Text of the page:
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Volume 30 , Issue 6
November/December 2015

Pages 13481354

A Long-term Retrospective Analysis of Survival Rates of Implants in the Mandible

Thomas J. Balshi, DDS, PhD, FACP/Glenn J. Wolfinger, DMD, FACP/Brett E. Stein/Stephen F. Balshi, MBE

PMID: 26574859
DOI: 10.11607/jomi.3910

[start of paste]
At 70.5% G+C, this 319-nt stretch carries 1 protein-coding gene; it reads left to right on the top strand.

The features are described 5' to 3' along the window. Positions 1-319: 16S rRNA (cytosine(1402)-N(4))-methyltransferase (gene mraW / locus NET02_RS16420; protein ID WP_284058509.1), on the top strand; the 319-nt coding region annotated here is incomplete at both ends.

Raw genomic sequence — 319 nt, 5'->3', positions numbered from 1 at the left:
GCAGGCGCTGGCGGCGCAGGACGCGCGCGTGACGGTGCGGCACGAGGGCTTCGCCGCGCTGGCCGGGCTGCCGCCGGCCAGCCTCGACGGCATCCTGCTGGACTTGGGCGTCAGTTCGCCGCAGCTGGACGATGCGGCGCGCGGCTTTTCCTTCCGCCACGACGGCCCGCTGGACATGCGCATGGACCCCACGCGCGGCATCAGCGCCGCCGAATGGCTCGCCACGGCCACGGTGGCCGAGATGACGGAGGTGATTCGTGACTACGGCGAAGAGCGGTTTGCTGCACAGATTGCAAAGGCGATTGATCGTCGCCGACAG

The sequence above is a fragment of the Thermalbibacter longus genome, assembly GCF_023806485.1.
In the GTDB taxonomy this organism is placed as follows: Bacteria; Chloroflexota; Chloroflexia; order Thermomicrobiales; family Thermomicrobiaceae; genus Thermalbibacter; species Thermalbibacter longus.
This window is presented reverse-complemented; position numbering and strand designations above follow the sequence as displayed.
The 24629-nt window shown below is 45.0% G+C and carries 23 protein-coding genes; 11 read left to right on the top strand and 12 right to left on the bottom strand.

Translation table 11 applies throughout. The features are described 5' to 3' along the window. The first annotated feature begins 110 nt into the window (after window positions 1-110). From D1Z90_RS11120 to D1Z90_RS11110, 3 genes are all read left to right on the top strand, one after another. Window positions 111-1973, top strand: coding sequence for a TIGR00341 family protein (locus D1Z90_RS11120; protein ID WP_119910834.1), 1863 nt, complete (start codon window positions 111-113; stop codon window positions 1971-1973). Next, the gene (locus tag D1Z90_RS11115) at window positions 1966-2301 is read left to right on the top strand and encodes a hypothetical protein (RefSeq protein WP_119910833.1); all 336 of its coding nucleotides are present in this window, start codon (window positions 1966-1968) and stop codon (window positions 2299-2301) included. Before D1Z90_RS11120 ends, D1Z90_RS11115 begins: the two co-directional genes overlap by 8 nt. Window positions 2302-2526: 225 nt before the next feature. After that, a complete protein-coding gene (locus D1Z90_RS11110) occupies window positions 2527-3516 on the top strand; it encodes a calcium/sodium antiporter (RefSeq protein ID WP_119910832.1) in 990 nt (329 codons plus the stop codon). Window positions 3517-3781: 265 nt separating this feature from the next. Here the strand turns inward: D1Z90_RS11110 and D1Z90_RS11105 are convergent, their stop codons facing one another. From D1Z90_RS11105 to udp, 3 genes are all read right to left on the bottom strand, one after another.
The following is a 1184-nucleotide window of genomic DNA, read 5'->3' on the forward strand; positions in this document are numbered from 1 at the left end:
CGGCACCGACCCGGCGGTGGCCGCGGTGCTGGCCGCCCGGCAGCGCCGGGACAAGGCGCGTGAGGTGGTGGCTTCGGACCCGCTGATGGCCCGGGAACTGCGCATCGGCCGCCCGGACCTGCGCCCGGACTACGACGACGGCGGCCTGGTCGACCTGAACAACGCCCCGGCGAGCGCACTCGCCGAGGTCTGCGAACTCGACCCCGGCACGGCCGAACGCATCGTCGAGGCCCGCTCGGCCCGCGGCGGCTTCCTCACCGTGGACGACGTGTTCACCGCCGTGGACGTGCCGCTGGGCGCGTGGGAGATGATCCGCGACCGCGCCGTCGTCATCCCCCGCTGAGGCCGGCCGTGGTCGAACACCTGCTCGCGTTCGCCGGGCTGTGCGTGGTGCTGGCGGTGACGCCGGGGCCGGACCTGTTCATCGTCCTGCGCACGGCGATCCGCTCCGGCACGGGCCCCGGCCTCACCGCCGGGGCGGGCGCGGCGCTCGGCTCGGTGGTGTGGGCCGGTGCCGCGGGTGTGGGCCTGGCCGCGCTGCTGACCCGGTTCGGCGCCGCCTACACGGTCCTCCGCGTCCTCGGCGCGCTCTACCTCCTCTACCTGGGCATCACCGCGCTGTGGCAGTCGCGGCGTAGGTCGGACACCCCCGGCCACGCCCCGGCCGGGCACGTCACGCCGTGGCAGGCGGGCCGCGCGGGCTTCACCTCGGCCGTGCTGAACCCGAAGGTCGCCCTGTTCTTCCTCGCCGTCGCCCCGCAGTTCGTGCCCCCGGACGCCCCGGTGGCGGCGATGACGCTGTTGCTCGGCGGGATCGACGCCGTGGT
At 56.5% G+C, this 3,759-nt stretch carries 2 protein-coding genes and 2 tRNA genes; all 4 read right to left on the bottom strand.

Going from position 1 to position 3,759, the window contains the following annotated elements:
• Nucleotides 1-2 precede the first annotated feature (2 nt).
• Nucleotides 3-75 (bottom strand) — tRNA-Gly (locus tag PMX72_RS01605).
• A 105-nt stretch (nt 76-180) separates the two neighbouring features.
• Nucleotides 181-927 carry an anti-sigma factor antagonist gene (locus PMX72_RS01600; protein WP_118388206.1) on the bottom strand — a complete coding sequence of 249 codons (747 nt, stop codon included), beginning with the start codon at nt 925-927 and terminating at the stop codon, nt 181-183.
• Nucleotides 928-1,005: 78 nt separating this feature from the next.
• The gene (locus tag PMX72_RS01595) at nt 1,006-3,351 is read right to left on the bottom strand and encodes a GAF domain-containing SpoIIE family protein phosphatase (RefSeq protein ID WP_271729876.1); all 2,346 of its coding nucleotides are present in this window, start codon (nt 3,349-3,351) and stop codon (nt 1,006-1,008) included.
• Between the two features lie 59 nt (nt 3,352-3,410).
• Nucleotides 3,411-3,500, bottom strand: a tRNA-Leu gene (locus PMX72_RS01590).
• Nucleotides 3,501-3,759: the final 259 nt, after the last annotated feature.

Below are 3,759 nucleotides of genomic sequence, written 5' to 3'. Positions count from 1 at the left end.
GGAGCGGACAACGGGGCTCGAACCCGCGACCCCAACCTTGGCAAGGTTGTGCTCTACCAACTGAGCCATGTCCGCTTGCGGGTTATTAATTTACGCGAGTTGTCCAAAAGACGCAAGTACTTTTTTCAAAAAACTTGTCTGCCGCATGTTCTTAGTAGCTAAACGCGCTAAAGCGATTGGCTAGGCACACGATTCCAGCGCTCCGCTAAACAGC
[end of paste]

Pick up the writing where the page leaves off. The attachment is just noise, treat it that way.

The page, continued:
Purpose: To retrospectively analyze the survival rate of endosseous dental implants placed in the edentulous or partially edentulous mandible over a long-term follow-up period of 10 years or more. Materials and Methods: The charts of patients who underwent mandibular implant placement at a private prosthodontics practice and received follow-up care for 10 years or more were included in this study. Implants were examined according to the following study variables: patient sex, patient age, degree of edentulism (fully vs partially edentulous), implant location, time of loading (delayed vs immediate), implant size and type, bone quality, prosthesis type, and the presence of other implants during placement. Results: The study sample was composed of 2,394 implants placed in 470 patients with 10 to 27 years of follow-up. Of these 2,394 implants, 176 failed, resulting in an overall cumulative survival rate (CSR) of 92.6%. A total of 1,482 implants were placed in edentulous mandibles, and 912 implants were placed in partially edentulous mandibles, with CSRs of 92.6% and 92.7%, respectively. Comparisons of the study variables with respect to CSR were largely nonsignificant. However, there were significant differences in CSRs between anterior vs posterior locations and rough- vs smooth-surfaced implants in addition to some prosthesis types, ages, and bone qualities. The overall CSR of 92.6% in the present study is high and comparable to survival rates observed in previous long-term analyses of mandibular implants. The significant differences observed between implant locations, patient age groups, bone qualities, and prostheses were not suggestive of any remarkable trends. Conclusion: Patient sex, age, degree of edentulism, implant location, time of loading, implant size and type, bone quality, prosthesis type, and the presence of multiple implants did not result in any significant effect on long-term implant survival. The CSR observed after 10 to 27 years of follow-up in a single private prosthodontic center was high (92.6%) and supports the use of endosseous dental implants as a long-term treatment option for the rehabilitation of the edentulous and partially edentulous mandible.

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